Wednesday, February 17, 2010

CARD Act Credit Card Changes on February 22nd

The Credit Card Accountability, Responsibility and Disclosures Act or CARD Act that was signed on May 22, 2010 provides changes to credit card guidelines and goes into effect on February 22, 2010.

According to the Act credit card regulations and disclosures will be easier to understand and more transparent but at a higher cost to consumers. There will be additional or higher upfront costs for the consumer because of the CARD act. This will greatly impact lower to middle income consumers and consumers with bad credit who are only able to make the minimum monthly payments. Here are some key facts to be aware of regarding the CARD act:

1. Interest Rate Hikes. Interest rate hikes would not be applied to existing credit card balances but is still allowed provided credit card companies give at least 45 days advance notice.

2. Existing Balances. Limits interest rate hikes on existing balances in certain instances.

3. Minimum payments. Credit card companies must disclose the risks of making only minimum payments each month including how long it would take to pay off the entire balance if they only made the minimum monthly payment.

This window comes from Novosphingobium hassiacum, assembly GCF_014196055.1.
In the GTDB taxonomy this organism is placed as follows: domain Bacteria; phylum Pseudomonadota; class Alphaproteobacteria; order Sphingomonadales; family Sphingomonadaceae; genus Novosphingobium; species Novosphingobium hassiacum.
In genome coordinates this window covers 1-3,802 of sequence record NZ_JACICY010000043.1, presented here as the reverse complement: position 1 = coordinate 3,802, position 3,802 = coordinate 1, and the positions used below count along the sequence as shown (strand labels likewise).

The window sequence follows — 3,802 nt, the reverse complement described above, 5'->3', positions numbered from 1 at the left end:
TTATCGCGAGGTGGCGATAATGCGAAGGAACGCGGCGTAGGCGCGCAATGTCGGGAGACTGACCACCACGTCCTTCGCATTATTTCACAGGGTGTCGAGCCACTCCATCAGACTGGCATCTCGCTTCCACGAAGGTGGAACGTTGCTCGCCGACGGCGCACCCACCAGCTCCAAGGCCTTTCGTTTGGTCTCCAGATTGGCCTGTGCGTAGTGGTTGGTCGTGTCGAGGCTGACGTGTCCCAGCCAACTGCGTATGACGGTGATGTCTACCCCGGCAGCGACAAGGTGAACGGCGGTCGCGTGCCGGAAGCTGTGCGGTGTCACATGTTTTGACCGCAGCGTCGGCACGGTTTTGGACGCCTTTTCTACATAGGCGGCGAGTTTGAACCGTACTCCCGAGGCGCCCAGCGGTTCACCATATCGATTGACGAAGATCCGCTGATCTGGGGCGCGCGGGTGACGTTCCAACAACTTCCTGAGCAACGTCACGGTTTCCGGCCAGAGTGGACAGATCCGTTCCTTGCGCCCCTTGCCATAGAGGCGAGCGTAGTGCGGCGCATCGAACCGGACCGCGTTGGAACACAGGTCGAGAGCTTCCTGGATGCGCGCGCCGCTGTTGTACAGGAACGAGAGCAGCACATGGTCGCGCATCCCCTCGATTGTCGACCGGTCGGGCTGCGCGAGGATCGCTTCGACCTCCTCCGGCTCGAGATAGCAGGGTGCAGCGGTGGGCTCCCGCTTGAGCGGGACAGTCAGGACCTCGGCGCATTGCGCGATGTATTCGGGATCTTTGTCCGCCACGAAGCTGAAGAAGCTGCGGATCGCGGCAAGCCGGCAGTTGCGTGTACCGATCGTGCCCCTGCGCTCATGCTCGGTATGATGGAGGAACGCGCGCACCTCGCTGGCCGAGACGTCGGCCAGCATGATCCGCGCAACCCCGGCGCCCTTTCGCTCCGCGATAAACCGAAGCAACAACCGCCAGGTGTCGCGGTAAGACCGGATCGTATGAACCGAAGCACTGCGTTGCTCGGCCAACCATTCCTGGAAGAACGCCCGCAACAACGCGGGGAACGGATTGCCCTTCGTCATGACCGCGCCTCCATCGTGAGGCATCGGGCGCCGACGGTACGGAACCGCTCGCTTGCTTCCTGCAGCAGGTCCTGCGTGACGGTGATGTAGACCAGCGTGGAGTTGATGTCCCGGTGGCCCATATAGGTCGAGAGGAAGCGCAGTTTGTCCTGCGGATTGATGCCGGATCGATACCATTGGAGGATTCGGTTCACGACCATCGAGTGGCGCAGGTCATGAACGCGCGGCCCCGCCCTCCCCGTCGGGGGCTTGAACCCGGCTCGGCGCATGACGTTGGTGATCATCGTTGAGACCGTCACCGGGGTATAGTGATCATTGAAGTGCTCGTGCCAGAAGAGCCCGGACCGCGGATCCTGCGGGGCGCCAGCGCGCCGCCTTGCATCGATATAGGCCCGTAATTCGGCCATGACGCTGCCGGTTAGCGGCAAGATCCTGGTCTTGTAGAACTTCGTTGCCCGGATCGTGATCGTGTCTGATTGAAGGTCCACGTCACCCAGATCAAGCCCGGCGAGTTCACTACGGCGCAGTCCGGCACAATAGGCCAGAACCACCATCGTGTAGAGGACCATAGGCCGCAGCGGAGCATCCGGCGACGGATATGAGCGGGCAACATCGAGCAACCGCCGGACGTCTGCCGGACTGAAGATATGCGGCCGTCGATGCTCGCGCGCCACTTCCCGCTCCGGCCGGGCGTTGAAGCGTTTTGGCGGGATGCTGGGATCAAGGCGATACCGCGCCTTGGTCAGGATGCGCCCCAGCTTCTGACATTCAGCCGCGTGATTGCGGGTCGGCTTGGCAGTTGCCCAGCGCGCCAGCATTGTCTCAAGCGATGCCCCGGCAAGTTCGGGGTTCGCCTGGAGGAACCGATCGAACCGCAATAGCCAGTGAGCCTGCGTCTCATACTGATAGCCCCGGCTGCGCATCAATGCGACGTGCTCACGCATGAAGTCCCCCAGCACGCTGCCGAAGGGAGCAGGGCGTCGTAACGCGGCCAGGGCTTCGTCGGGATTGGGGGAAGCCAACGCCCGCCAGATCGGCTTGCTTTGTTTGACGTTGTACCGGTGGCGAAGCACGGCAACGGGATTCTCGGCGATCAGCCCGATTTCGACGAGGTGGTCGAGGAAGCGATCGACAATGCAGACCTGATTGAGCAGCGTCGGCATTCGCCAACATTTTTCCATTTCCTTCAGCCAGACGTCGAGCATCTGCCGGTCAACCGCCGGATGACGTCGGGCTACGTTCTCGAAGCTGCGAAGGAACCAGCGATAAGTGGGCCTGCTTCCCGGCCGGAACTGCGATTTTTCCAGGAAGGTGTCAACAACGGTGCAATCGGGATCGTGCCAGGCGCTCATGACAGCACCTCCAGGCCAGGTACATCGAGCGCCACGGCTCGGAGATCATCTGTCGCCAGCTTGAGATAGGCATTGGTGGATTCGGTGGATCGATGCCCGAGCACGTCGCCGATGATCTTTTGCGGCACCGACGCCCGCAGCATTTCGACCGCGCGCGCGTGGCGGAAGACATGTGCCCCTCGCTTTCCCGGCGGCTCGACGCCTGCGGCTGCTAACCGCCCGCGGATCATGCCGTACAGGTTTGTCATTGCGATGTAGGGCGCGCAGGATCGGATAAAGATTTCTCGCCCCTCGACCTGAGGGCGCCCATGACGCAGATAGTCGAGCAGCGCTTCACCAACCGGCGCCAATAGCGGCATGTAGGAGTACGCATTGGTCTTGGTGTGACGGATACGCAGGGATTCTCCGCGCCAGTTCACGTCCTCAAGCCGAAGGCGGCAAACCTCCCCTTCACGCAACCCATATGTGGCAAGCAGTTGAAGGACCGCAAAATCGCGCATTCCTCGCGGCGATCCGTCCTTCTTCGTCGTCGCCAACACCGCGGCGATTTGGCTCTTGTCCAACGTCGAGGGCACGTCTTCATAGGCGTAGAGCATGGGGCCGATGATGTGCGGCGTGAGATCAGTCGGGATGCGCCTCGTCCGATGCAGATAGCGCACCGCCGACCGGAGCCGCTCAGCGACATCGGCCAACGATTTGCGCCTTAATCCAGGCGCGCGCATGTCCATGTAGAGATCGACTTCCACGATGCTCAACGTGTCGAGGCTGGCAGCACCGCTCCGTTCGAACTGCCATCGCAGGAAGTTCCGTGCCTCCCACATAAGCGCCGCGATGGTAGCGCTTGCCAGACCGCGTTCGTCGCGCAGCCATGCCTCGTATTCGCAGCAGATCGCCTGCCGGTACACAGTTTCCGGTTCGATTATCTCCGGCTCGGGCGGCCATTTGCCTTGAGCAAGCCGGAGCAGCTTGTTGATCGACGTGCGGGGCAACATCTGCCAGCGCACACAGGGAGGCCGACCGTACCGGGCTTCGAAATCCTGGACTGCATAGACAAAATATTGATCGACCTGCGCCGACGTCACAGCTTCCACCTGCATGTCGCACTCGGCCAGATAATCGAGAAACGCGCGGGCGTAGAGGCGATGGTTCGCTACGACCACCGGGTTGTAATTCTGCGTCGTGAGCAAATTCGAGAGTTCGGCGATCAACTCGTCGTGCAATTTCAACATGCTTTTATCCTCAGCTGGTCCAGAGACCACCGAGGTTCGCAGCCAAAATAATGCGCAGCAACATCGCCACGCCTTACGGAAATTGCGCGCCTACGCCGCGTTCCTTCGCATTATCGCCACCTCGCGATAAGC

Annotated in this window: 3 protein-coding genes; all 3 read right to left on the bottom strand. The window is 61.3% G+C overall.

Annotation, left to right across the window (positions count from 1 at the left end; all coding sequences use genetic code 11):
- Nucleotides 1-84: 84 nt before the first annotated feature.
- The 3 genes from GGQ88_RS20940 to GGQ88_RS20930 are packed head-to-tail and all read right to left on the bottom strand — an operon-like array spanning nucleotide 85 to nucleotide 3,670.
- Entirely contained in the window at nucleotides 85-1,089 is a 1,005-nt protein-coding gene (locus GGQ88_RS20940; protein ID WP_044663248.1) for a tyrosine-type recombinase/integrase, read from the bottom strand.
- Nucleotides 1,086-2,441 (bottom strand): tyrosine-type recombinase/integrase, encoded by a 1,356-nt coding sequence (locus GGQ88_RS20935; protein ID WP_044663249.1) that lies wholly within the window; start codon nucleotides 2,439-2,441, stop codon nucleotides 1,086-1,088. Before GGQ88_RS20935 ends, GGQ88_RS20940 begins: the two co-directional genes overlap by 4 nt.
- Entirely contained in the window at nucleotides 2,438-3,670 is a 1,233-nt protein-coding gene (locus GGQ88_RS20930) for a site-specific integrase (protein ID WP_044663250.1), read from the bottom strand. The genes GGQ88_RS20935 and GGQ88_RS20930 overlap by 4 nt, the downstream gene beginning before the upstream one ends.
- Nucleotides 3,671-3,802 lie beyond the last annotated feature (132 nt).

4. Term Changes. Changes in terms on accounts cannot occur without 45 days advance notice.

5. Paying Bills. Credit card payments are due at least 21 days after the monthly statement is mailed.

6. Due Dates. Credit card companies have to set payment cut-off times no sooner than 5pm on payment due dates and payments due on weekends or holidays are not subject to late fees.

7. Over-the-limit Fees. Consumers will now have the option to "opt in" for being charged over-the-limit fees. Those who opt-out would be unable to exceed their credit limits and will be charged a fee.

8. Subprime Credit. Consumers with bad credit who get subprime credit cards are charged upfront fees but cannot exceed 25% of the available credit limit in the first year of using the card.

9. Requires easy explanation of disclosures. Disclosures would also be available online.

10. Under 21. Credit offers can not be made to anyone under 21 unless they have an adult co-signer or can provide proof that they have enough income to repay the debt.

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